Rotation of shaft 86 also imparts swinging movement to an arm 168 pivota-lly mounted adjacent one end thereof on frame 50 as at 17 0, by virtue of the action of cam 128 upon a follower 172 carried by arm 168 intermediate its ends. A rod-like element 175 is pivotally connected at its lower extremity, with the opposite end of arm 168 as at 176, and has its upper extremity pivotally connected as at 178 with a crank member `180 mounted on a rotatable portion 182 of a telescoped, suction pipe assembly 184. As arm 168 is swung, element 174 reciprocates vertically to swing crank 18() and rock portion 182 relative to the remainder of pipe 184.

As shaft 90 is rotated, cam 138 acts upon a follower 186 provided on a horizontally reciprocable, elongated member `188, to reciprocate the latter. It is to be understood that any suitable means (not shown) are provided for reciprocably mounting member 188 on frame 56 and for yieldably biasing the same toward cam 130.

Cam 132, which likewise rotates with shaft 98, actuates a follower -194 provided on a triangular plate 196, which is in turn swingably mounted on front post 58 as at 198, to swing plate 196 about pivot 198. As indicated in FIG. 2, plate 196 is yieldably biased toward cam 132 by spring means 260 and is provided with a lateral extension 202 having the functions hereinafter disclosed.

Rotation of shaft 90 moreover rotates cam 134, which in turn reciprocates horiontally reciprocable, rod-like member 294 having a cam-engaging follower 286. Member 204 is also mounted for reciprocation on frame 51) and is yieldably biased toward cam 134 by any suitabie means which will not be here detailed.

Finally, with respect to FIG. 9, there is illustrated one of a number of adhesive applicators 208 provided in the apparatus of this invention. Each applicator 208 is elongated, extends transversely of frame 50, is rotatably mounted on the latter by means hereinafter described, and is provided with a sprocket 210 in operative relationship with chain 122, whereby the applicators 298 are rotated as chain 122 is advanced by rotation of shaft 86 and, accordingly, sprockets 106, 110, 114 and 118.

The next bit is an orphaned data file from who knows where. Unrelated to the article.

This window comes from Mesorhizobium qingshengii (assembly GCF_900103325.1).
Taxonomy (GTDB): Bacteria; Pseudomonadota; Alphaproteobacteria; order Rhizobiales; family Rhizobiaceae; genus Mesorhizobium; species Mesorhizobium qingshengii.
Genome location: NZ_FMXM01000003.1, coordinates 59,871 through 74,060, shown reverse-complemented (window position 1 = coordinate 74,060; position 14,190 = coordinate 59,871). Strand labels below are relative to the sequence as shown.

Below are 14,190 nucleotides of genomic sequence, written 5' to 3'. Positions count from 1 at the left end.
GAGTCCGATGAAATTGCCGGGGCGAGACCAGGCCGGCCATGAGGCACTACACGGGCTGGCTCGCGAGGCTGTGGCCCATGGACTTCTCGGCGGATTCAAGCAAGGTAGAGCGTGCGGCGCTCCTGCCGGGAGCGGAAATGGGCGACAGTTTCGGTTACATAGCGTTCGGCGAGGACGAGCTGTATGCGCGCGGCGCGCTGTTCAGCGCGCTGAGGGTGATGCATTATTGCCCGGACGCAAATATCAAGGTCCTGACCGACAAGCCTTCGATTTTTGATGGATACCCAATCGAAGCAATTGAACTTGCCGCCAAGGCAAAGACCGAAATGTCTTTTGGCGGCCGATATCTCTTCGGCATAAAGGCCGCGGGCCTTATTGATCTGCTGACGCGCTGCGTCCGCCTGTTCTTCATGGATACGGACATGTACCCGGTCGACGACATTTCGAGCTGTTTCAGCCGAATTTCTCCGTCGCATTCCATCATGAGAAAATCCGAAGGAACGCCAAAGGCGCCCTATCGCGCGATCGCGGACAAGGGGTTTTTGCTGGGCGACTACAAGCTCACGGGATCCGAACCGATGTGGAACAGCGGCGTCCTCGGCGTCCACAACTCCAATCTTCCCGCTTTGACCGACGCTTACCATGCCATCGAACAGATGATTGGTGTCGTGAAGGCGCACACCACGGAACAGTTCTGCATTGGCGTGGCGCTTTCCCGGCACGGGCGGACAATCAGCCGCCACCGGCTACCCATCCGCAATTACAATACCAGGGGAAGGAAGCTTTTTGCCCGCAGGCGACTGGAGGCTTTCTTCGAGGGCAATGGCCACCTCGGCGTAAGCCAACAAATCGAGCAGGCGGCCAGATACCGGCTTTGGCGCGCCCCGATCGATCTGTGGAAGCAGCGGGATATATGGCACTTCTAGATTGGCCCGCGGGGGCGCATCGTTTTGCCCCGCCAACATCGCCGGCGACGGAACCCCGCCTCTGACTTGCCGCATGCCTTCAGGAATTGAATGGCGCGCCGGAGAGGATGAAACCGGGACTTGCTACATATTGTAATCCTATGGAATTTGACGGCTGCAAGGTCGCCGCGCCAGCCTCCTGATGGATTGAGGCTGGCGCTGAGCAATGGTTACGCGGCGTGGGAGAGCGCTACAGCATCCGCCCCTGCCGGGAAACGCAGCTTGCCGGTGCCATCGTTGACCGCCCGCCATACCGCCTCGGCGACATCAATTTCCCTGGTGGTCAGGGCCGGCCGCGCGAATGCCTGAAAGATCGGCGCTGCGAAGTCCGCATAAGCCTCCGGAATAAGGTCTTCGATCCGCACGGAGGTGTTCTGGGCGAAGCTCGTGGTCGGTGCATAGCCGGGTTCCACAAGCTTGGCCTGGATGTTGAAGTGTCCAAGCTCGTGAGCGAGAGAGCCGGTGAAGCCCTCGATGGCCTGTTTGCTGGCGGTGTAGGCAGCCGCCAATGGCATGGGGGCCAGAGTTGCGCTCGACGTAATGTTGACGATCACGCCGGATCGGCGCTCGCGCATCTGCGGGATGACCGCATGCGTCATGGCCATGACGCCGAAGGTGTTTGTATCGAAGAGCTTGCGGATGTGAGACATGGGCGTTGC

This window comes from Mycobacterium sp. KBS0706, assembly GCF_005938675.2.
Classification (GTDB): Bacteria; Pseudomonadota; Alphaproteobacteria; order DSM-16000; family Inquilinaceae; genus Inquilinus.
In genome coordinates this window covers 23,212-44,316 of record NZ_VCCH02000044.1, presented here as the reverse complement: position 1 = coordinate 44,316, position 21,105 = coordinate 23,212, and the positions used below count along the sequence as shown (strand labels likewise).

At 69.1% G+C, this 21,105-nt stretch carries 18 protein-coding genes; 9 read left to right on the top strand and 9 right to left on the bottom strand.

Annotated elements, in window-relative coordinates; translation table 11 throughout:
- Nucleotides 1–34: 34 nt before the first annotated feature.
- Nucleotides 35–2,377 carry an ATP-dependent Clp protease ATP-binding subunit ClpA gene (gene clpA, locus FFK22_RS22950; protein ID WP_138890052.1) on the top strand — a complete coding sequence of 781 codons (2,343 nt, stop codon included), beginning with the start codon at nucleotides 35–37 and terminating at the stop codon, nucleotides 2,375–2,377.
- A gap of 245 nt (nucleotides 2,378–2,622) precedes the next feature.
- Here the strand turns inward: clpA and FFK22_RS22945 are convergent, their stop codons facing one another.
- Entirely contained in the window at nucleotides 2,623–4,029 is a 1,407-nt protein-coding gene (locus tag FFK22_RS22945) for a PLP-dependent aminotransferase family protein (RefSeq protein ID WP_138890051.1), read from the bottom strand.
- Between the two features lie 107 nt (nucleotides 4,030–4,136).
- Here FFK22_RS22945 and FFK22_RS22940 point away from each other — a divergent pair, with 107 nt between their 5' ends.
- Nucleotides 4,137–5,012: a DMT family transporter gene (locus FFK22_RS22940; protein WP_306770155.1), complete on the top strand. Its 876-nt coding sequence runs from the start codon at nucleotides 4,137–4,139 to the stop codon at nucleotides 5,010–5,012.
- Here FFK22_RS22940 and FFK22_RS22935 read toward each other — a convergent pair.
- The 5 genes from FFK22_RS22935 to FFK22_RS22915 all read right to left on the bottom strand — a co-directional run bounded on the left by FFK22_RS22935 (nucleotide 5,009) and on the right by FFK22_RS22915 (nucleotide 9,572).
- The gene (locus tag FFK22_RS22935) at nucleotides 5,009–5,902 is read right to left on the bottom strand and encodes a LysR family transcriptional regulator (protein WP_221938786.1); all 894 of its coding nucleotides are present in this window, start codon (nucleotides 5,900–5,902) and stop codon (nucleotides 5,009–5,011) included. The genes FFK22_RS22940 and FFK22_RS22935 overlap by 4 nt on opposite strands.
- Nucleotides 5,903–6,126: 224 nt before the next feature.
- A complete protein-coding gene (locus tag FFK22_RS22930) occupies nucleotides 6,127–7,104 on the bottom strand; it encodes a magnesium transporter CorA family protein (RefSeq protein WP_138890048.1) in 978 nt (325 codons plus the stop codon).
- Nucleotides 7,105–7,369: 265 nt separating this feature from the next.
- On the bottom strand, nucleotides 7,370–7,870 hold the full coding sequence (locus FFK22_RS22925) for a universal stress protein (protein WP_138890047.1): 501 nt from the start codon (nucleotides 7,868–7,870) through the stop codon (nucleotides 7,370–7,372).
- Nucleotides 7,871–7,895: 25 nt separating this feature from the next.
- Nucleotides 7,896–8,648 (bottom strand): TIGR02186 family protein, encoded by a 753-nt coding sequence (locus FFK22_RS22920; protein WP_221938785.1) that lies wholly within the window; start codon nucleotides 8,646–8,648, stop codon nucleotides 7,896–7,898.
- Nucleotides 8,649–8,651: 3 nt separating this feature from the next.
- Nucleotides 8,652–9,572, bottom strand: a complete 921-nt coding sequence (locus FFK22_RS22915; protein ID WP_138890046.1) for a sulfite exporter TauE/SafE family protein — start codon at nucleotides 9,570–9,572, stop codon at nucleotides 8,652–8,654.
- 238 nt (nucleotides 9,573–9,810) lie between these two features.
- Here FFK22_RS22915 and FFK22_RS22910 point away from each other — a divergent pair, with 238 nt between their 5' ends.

It will be clear, therefore, that rotation of shaft 86, by its driving connection with power shaft 80 through sprocket 82, chain 96 and sprocket 94, results in: (1) rotation of cams 124 and 126 diereon causing reciprocation of bars 136' and 138 and, in turn, swinging of plates 148 and 150 and reciprocation of rods 160 and 164; (2)

rotation of cam 128 thereon causing swinging of arm 168 and, in turn, reciprocation of element 174, swinging of crank 180 and rotation of pipe portion 182; and (3) rotation of sprockets 194 and 106 causing advancement of chains 120 and 122 and, in turn, rotation of sprocket pairs 168-110, 112--114 and 116--118 and their respective shafts 88, and 92, as well as rotation of sprockets 210 and, accordingly, applicators 20S. Rctation of shaft 90, in turn, results in: (l) rotation of cam 130 causing reciprocation of member 188; (2) rotation of cam 132 causing swinging of plate 196; and (3) rotation of cam 134 causing reciprocation of member 2434. It will be obvious that such interrelationship of moving7 parts defines a cooperably timed and coordinated system of power translation and transmission. The uses made of the various available motions in the apparatus of this invention will be hereinafter made apparent. It may lbe presently pointed out, however, that, as those skilled in the art will readily understand, the sizes of the various sprockets and the sizes and shapes of the various cams are chosen and carefully interrelated to yield the cooperatively timed relationships between the operations of various working parts of the apparatus hereinafter described. Since the precise constructions of the various cams and sprockets will obviously depend upon the desired size and operational speed of the over-all apparatus, and since the considerations for constructing same will be readily apparent to those skilled in the art in the light of this disclosure, it is deemed unnecessary to describe the various cams and sprockets above-mentioned in greater detail.

Reference is now made to FIGS. 1 and 5, wherein are illustrated a number of sectionalized, paper-carrying tray assemblies 212. A plurality of such tray assemblies 212 are provided and are equally spaced along chains 12) and 122, between which they extend and by which they are carried, such spacing being at predetermined intervals chosen in accordance with the dimensions of the over-all apparatus and the disposition and timing of operation of other working parts of such apparatus, as elsewhere herein indicated.